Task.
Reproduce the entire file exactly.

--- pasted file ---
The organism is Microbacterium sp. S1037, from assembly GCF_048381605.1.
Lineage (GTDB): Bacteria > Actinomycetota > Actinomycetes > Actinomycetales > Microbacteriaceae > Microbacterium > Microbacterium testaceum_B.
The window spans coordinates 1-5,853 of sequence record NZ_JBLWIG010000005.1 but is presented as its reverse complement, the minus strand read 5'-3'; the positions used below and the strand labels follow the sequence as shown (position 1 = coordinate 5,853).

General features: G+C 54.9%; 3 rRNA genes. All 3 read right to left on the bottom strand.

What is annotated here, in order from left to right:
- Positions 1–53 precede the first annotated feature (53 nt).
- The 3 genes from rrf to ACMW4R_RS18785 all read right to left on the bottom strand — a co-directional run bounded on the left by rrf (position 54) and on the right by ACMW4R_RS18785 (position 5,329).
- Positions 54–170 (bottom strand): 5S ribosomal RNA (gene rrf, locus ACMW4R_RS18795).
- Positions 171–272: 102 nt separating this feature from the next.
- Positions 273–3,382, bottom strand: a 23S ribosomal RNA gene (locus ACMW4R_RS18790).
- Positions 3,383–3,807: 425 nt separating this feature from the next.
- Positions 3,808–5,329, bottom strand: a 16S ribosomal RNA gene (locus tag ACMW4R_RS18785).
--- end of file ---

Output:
The organism is Microbacterium sp. S1037, from assembly GCF_048381605.1.
Lineage (GTDB): Bacteria > Actinomycetota > Actinomycetes > Actinomycetales > Microbacteriaceae > Microbacterium > Microbacterium testaceum_B.
The window spans coordinates 1-5,853 of sequence record NZ_JBLWIG010000005.1 but is presented as its reverse complement, the minus strand read 5'-3'; the positions used below and the strand labels follow the sequence as shown (position 1 = coordinate 5,853).

General features: G+C 54.9%; 3 rRNA genes. All 3 read right to left on the bottom strand.

What is annotated here, in order from left to right:
- Positions 1–53 precede the first annotated feature (53 nt).
- The 3 genes from rrf to ACMW4R_RS18785 all read right to left on the bottom strand — a co-directional run bounded on the left by rrf (position 54) and on the right by ACMW4R_RS18785 (position 5,329).
- Positions 54–170 (bottom strand): 5S ribosomal RNA (gene rrf, locus ACMW4R_RS18795).
- Positions 171–272: 102 nt separating this feature from the next.
- Positions 273–3,382, bottom strand: a 23S ribosomal RNA gene (locus ACMW4R_RS18790).
- Positions 3,383–3,807: 425 nt separating this feature from the next.
- Positions 3,808–5,329, bottom strand: a 16S ribosomal RNA gene (locus tag ACMW4R_RS18785).